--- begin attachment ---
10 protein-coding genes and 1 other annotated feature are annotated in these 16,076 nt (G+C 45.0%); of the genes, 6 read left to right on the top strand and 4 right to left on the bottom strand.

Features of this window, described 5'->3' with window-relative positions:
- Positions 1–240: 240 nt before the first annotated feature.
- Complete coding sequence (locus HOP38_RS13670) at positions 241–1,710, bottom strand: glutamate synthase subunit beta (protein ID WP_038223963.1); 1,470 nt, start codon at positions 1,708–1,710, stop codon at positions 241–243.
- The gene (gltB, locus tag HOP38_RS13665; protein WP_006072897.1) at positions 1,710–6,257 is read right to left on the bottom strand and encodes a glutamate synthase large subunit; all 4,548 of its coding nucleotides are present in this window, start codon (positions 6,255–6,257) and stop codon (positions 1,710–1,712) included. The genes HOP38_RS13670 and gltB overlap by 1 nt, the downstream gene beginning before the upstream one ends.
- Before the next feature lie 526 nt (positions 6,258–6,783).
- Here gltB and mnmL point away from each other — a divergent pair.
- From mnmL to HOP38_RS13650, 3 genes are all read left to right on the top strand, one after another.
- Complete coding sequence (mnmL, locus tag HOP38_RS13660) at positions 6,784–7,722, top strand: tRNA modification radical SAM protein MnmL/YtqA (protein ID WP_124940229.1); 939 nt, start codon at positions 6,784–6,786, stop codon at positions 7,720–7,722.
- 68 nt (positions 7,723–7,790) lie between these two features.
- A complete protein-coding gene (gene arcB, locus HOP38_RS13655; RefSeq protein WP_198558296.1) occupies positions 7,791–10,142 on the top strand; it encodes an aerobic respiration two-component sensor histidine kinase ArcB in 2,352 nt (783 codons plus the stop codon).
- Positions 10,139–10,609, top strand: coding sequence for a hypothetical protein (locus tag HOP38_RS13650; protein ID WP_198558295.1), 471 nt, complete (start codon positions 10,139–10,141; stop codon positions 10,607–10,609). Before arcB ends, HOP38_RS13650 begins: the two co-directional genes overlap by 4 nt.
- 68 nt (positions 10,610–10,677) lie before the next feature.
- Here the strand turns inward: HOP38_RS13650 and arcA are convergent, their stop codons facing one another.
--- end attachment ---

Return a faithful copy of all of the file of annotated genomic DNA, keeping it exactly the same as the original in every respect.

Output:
10 protein-coding genes and 1 other annotated feature are annotated in these 16,076 nt (G+C 45.0%); of the genes, 6 read left to right on the top strand and 4 right to left on the bottom strand.

Features of this window, described 5'->3' with window-relative positions:
- Positions 1–240: 240 nt before the first annotated feature.
- Complete coding sequence (locus HOP38_RS13670) at positions 241–1,710, bottom strand: glutamate synthase subunit beta (protein ID WP_038223963.1); 1,470 nt, start codon at positions 1,708–1,710, stop codon at positions 241–243.
- The gene (gltB, locus tag HOP38_RS13665; protein WP_006072897.1) at positions 1,710–6,257 is read right to left on the bottom strand and encodes a glutamate synthase large subunit; all 4,548 of its coding nucleotides are present in this window, start codon (positions 6,255–6,257) and stop codon (positions 1,710–1,712) included. The genes HOP38_RS13670 and gltB overlap by 1 nt, the downstream gene beginning before the upstream one ends.
- Before the next feature lie 526 nt (positions 6,258–6,783).
- Here gltB and mnmL point away from each other — a divergent pair.
- From mnmL to HOP38_RS13650, 3 genes are all read left to right on the top strand, one after another.
- Complete coding sequence (mnmL, locus tag HOP38_RS13660) at positions 6,784–7,722, top strand: tRNA modification radical SAM protein MnmL/YtqA (protein ID WP_124940229.1); 939 nt, start codon at positions 6,784–6,786, stop codon at positions 7,720–7,722.
- 68 nt (positions 7,723–7,790) lie between these two features.
- A complete protein-coding gene (gene arcB, locus HOP38_RS13655; RefSeq protein WP_198558296.1) occupies positions 7,791–10,142 on the top strand; it encodes an aerobic respiration two-component sensor histidine kinase ArcB in 2,352 nt (783 codons plus the stop codon).
- Positions 10,139–10,609, top strand: coding sequence for a hypothetical protein (locus tag HOP38_RS13650; protein ID WP_198558295.1), 471 nt, complete (start codon positions 10,139–10,141; stop codon positions 10,607–10,609). Before arcB ends, HOP38_RS13650 begins: the two co-directional genes overlap by 4 nt.
- 68 nt (positions 10,610–10,677) lie before the next feature.
- Here the strand turns inward: HOP38_RS13650 and arcA are convergent, their stop codons facing one another.